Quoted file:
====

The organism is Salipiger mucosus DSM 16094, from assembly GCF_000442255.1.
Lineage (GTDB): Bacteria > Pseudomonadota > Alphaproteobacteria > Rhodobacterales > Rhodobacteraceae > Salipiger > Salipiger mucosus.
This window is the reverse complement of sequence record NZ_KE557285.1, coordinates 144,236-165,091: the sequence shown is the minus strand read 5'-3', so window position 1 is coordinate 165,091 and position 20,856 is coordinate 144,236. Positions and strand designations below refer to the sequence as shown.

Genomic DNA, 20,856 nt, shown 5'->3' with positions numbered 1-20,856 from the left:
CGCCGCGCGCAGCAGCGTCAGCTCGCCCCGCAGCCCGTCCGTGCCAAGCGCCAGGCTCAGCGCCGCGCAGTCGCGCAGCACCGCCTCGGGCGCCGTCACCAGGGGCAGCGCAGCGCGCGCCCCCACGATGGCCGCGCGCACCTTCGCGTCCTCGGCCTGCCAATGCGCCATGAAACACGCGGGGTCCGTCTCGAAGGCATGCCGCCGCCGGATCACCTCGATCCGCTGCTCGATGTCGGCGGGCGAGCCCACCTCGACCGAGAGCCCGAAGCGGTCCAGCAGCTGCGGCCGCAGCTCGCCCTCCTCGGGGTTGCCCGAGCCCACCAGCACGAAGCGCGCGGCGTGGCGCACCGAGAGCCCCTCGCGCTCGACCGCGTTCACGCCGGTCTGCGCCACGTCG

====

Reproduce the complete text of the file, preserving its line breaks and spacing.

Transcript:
The organism is Salipiger mucosus DSM 16094, from assembly GCF_000442255.1.
Lineage (GTDB): Bacteria > Pseudomonadota > Alphaproteobacteria > Rhodobacterales > Rhodobacteraceae > Salipiger > Salipiger mucosus.
This window is the reverse complement of sequence record NZ_KE557285.1, coordinates 144,236-165,091: the sequence shown is the minus strand read 5'-3', so window position 1 is coordinate 165,091 and position 20,856 is coordinate 144,236. Positions and strand designations below refer to the sequence as shown.

Genomic DNA, 20,856 nt, shown 5'->3' with positions numbered 1-20,856 from the left:
CGCCGCGCGCAGCAGCGTCAGCTCGCCCCGCAGCCCGTCCGTGCCAAGCGCCAGGCTCAGCGCCGCGCAGTCGCGCAGCACCGCCTCGGGCGCCGTCACCAGGGGCAGCGCAGCGCGCGCCCCCACGATGGCCGCGCGCACCTTCGCGTCCTCGGCCTGCCAATGCGCCATGAAACACGCGGGGTCCGTCTCGAAGGCATGCCGCCGCCGGATCACCTCGATCCGCTGCTCGATGTCGGCGGGCGAGCCCACCTCGACCGAGAGCCCGAAGCGGTCCAGCAGCTGCGGCCGCAGCTCGCCCTCCTCGGGGTTGCCCGAGCCCACCAGCACGAAGCGCGCGGCGTGGCGCACCGAGAGCCCCTCGCGCTCGACCGCGTTCACGCCGGTCTGCGCCACGTCG